There will be a lot of media hype surrounding the results of this afternoon’s out-of-conference game in Boston, but there’s also a pretty significant historical event that could happen on national television tonight.
There hasn’t been a lot to cheer for in Calgary over the last few years. The team made the playoffs each of the first four post-lockout years, but they failed to advance past the first round in either. The last two years have them sitting in five points and three points out of the final playoff spot in the Western Conference.
They’re just one of those teams that are not pretty enough for the dance, and not quite ugly enough to make Daniel Wagner’s Bottoms-Up segment every week. This season, six points out at the halfway point, it looks unlikely that the Flames will make a post-season run, while not being bad enough to get good draft position for a potential game-changing player to be their next superstar.
That said, with a four-game homestand coming up on the schedule, starting tonight against the Minnesota Wild, Flames fans may be able to cheer for Jarome Iginla’s 500th goal.
Iginla sits at 499 goals in his career and 1038 points. Only six players—Gilbert Perreault, Stan Mikita, Steve Yzerman, Jean Believeau, Mike Bossy and Mario Lemieux—registered 500 goals, 1000 points and played with the same team their entire career (I guess there’s a technical argument for Joe Sakic in there as well). Who knows whether or not Iginla will last with the Flames for the rest of his career, but in the age of player movement and players spending time with more teams over the course of their careers, Iginla has likely locked up Flames records in both goals and points for eternity.
Of course Iginla, Captain of the Flames, is going to say all the right things when asked about the prospective tally:
“It’s one of those things you try not to think about but you definitely do. I’d be lying if I said I didn’t,” he told reporters. “I’d like to (get it over with). At the same time, I’m trying to stay focused, win a few games and move up in the standings.”
It’s been two steps forward, one giant step back for Calgary this season. After winning just four games in October, the Flames won six games in eight tries at the end of November and into December, before losing four straight. They then got hot again, winning four in a row, before their current five-game losing streak, capped off rather nicely on Thursday with a 9-0 loss to the Bruins. You could say the team is losing focus due to the the spectre of Iginla’s 500th hanging over the locker room, but I’d say it has more to do with the wonky home-road split the team has had to face since the World Junior tournament took over the Saddledome (the Flames have played seven on the road). Calgary haven’t lost a home game in regulation since November 15.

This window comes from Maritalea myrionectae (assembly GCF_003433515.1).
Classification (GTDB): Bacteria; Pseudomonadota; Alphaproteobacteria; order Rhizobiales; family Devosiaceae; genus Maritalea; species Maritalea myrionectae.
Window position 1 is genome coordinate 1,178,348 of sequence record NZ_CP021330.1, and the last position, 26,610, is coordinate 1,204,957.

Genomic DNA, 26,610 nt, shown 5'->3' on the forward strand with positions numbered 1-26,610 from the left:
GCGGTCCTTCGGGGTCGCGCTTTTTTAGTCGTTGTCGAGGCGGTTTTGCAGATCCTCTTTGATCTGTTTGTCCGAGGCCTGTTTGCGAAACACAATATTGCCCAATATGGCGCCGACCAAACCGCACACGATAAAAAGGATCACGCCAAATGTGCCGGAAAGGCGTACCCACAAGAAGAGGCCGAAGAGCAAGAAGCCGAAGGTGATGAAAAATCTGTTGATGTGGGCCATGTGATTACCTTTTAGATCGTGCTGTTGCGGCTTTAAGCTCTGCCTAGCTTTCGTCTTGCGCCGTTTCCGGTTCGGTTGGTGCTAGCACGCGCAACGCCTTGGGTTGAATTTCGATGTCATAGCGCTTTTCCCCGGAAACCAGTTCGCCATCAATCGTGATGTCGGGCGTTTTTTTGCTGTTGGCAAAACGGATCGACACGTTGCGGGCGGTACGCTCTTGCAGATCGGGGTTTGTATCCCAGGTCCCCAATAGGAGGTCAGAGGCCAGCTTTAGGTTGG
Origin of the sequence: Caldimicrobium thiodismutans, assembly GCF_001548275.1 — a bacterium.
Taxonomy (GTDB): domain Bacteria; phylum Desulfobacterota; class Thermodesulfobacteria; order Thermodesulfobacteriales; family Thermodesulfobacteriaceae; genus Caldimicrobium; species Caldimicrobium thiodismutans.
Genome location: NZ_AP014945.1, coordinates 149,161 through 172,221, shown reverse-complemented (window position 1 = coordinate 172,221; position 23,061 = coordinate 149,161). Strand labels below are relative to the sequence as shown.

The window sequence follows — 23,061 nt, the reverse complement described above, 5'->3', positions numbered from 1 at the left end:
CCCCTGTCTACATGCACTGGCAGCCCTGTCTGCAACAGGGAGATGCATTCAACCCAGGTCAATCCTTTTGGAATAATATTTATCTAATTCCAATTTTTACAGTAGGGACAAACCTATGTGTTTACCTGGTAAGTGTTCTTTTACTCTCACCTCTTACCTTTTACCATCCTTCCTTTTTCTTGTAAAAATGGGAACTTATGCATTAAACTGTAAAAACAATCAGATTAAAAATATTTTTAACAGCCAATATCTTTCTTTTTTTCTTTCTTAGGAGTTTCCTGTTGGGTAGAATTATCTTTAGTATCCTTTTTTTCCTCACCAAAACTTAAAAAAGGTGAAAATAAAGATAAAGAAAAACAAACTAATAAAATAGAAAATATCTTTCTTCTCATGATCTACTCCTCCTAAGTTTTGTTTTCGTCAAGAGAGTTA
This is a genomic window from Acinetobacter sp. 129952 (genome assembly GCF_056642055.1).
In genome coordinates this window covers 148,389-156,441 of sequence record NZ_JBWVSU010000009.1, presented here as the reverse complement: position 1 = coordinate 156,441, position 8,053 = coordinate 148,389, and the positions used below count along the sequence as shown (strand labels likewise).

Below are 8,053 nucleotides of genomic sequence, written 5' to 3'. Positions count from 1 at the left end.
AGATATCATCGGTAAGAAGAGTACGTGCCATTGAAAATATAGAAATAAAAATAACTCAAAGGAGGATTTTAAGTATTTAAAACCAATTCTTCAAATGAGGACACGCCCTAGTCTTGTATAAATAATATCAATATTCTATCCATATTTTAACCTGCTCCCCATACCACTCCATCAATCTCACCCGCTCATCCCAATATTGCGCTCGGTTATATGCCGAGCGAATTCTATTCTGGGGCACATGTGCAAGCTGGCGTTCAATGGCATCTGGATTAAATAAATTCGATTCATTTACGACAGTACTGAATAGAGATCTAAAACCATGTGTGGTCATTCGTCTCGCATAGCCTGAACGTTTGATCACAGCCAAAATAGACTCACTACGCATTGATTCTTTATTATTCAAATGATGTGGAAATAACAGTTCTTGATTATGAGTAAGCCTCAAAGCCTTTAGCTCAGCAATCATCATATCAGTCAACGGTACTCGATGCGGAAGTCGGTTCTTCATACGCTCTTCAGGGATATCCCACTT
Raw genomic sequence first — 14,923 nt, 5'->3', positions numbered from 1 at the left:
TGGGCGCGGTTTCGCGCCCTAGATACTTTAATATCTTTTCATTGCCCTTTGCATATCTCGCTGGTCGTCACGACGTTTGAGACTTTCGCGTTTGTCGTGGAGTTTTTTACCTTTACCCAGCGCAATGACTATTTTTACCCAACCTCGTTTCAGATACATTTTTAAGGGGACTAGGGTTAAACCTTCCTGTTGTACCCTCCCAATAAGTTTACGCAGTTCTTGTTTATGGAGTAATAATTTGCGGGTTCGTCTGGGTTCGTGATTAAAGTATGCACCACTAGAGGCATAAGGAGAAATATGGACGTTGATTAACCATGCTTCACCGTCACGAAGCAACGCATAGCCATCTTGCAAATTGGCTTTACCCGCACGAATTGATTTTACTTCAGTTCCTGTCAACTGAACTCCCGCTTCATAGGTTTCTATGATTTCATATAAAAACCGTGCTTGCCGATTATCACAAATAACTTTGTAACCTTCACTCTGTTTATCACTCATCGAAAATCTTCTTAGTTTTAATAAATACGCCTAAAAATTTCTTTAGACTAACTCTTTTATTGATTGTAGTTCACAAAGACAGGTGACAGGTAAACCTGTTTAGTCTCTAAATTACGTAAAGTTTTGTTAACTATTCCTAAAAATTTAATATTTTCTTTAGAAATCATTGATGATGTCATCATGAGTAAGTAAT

Hopefully he’ll get his 500th on national TV at home like Mats Sundin did, but there are a lot of chances for Iginla to do it next week if he can’t get it done tonight. While he’s only ever played for the Flames of the NHL, he’s played an awful lot for Team Canada in his career, winning two gold medals at the Olympics, and gold in World Championship, World Cup, and World Junior Championship play. You won’t find a lot of people cross-country who won’t cheer for Iginla when this happens. Even in Edmonton, Iginla’s hometown, will a few toasts be made for a guy who has been a terrific characterization of Canadian hockey during his entire career—he’s honest, talented, good with the media, and drops the mitts the way national commentators love: like tha good ol’ boys used ta do!
For the Flames themselves, there’s still a chance that they can make up some ground during this four-game home stand despite the focus on Iginla. They are, by a certain measure, the sixth best home-ice team in the NHL, and haven’t had a lot of chances to play at home, just 17 of their 42 games have been played in Calgary. If they can go on a nice run in the next month with a favourable schedule, perhaps they can delay a few of the trade rumours swirling around Iginla for another year.